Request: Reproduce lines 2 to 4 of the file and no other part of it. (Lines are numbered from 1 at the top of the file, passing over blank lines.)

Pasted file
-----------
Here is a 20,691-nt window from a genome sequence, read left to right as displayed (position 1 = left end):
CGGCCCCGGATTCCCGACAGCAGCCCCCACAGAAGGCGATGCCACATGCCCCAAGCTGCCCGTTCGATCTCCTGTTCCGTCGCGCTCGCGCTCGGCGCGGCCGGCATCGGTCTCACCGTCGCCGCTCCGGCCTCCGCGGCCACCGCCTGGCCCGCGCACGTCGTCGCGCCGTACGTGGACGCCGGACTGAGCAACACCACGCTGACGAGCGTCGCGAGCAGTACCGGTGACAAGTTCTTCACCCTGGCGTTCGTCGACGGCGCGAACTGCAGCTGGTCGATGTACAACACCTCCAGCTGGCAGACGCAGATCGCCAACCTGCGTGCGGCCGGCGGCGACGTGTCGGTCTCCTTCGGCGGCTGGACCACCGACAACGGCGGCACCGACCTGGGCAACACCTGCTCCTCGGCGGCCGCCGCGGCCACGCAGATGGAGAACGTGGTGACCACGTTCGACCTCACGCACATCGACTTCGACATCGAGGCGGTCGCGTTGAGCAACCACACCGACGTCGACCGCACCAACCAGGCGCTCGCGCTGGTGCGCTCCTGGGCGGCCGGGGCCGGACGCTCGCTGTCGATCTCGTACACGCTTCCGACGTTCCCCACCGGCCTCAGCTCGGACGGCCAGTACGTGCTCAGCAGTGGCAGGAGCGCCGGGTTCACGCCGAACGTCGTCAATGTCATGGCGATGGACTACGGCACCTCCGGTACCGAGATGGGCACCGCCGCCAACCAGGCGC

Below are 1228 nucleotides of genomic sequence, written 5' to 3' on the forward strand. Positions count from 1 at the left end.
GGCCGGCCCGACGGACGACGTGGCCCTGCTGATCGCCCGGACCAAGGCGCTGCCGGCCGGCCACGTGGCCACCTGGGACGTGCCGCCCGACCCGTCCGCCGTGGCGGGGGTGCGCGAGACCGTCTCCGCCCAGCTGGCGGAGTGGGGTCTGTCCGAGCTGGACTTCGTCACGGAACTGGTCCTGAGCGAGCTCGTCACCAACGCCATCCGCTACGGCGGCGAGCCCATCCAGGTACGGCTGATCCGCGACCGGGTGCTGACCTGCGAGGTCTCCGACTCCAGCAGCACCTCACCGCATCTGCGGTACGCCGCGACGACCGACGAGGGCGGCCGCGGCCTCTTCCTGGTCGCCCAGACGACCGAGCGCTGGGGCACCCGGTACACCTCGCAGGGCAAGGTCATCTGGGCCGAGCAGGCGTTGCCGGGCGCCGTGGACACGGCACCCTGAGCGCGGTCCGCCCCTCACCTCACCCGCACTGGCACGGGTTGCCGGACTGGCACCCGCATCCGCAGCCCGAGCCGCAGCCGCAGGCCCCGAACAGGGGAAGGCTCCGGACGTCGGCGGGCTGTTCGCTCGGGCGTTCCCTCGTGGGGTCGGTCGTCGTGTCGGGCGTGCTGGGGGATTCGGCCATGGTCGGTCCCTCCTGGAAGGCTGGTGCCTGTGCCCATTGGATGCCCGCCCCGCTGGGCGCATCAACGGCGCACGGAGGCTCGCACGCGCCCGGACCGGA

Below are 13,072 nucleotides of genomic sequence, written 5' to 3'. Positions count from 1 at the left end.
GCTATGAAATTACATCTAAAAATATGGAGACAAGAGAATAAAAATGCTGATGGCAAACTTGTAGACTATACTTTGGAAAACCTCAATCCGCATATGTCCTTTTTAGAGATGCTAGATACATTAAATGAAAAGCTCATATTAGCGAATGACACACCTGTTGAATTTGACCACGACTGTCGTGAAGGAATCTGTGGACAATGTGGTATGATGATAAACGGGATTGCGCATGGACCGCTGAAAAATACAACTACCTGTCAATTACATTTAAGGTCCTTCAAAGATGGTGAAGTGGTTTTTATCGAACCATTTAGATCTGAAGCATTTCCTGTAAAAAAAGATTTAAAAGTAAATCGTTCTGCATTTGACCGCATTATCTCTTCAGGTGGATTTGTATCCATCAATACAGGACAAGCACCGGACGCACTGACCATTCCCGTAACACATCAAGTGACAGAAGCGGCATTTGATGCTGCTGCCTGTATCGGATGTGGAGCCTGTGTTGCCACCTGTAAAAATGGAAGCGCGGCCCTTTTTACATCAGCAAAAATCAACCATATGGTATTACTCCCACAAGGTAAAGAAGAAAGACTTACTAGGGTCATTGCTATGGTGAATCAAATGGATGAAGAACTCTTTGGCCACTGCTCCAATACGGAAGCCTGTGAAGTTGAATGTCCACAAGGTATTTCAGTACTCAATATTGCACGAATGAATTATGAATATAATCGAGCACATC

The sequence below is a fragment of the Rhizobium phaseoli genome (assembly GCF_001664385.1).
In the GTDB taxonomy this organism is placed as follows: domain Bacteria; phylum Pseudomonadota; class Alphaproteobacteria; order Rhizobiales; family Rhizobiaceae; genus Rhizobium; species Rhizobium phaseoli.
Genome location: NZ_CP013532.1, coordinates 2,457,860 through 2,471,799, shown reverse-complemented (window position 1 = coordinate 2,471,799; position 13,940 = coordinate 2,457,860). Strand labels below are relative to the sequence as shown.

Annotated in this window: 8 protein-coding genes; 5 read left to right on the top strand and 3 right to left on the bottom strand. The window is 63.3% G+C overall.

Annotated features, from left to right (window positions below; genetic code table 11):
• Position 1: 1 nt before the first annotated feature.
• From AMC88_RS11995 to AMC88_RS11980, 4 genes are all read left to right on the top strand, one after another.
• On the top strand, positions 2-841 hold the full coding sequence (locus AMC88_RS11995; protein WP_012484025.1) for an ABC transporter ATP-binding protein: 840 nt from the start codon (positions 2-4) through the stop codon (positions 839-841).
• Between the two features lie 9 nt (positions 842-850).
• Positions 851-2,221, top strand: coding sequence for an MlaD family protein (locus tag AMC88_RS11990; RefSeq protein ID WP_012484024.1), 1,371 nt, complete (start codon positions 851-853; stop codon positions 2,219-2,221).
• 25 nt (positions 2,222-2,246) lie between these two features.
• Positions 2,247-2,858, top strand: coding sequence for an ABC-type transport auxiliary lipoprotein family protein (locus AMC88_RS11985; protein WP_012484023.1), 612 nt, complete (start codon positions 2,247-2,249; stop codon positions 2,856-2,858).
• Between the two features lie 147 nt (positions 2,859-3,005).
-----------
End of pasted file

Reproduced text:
CGGCCCCGGATTCCCGACAGCAGCCCCCACAGAAGGCGATGCCACATGCCCCAAGCTGCCCGTTCGATCTCCTGTTCCGTCGCGCTCGCGCTCGGCGCGGCCGGCATCGGTCTCACCGTCGCCGCTCCGGCCTCCGCGGCCACCGCCTGGCCCGCGCACGTCGTCGCGCCGTACGTGGACGCCGGACTGAGCAACACCACGCTGACGAGCGTCGCGAGCAGTACCGGTGACAAGTTCTTCACCCTGGCGTTCGTCGACGGCGCGAACTGCAGCTGGTCGATGTACAACACCTCCAGCTGGCAGACGCAGATCGCCAACCTGCGTGCGGCCGGCGGCGACGTGTCGGTCTCCTTCGGCGGCTGGACCACCGACAACGGCGGCACCGACCTGGGCAACACCTGCTCCTCGGCGGCCGCCGCGGCCACGCAGATGGAGAACGTGGTGACCACGTTCGACCTCACGCACATCGACTTCGACATCGAGGCGGTCGCGTTGAGCAACCACACCGACGTCGACCGCACCAACCAGGCGCTCGCGCTGGTGCGCTCCTGGGCGGCCGGGGCCGGACGCTCGCTGTCGATCTCGTACACGCTTCCGACGTTCCCCACCGGCCTCAGCTCGGACGGCCAGTACGTGCTCAGCAGTGGCAGGAGCGCCGGGTTCACGCCGAACGTCGTCAATGTCATGGCGATGGACTACGGCACCTCCGGTACCGAGATGGGCACCGCCGCCAACCAGGCGC

Below are 1228 nucleotides of genomic sequence, written 5' to 3' on the forward strand. Positions count from 1 at the left end.
GGCCGGCCCGACGGACGACGTGGCCCTGCTGATCGCCCGGACCAAGGCGCTGCCGGCCGGCCACGTGGCCACCTGGGACGTGCCGCCCGACCCGTCCGCCGTGGCGGGGGTGCGCGAGACCGTCTCCGCCCAGCTGGCGGAGTGGGGTCTGTCCGAGCTGGACTTCGTCACGGAACTGGTCCTGAGCGAGCTCGTCACCAACGCCATCCGCTACGGCGGCGAGCCCATCCAGGTACGGCTGATCCGCGACCGGGTGCTGACCTGCGAGGTCTCCGACTCCAGCAGCACCTCACCGCATCTGCGGTACGCCGCGACGACCGACGAGGGCGGCCGCGGCCTCTTCCTGGTCGCCCAGACGACCGAGCGCTGGGGCACCCGGTACACCTCGCAGGGCAAGGTCATCTGGGCCGAGCAGGCGTTGCCGGGCGCCGTGGACACGGCACCCTGAGCGCGGTCCGCCCCTCACCTCACCCGCACTGGCACGGGTTGCCGGACTGGCACCCGCATCCGCAGCCCGAGCCGCAGCCGCAGGCCCCGAACAGGGGAAGGCTCCGGACGTCGGCGGGCTGTTCGCTCGGGCGTTCCCTCGTGGGGTCGGTCGTCGTGTCGGGCGTGCTGGGGGATTCGGCCATGGTCGGTCCCTCCTGGAAGGCTGGTGCCTGTGCCCATTGGATGCCCGCCCCGCTGGGCGCATCAACGGCGCACGGAGGCTCGCACGCGCCCGGACCGGA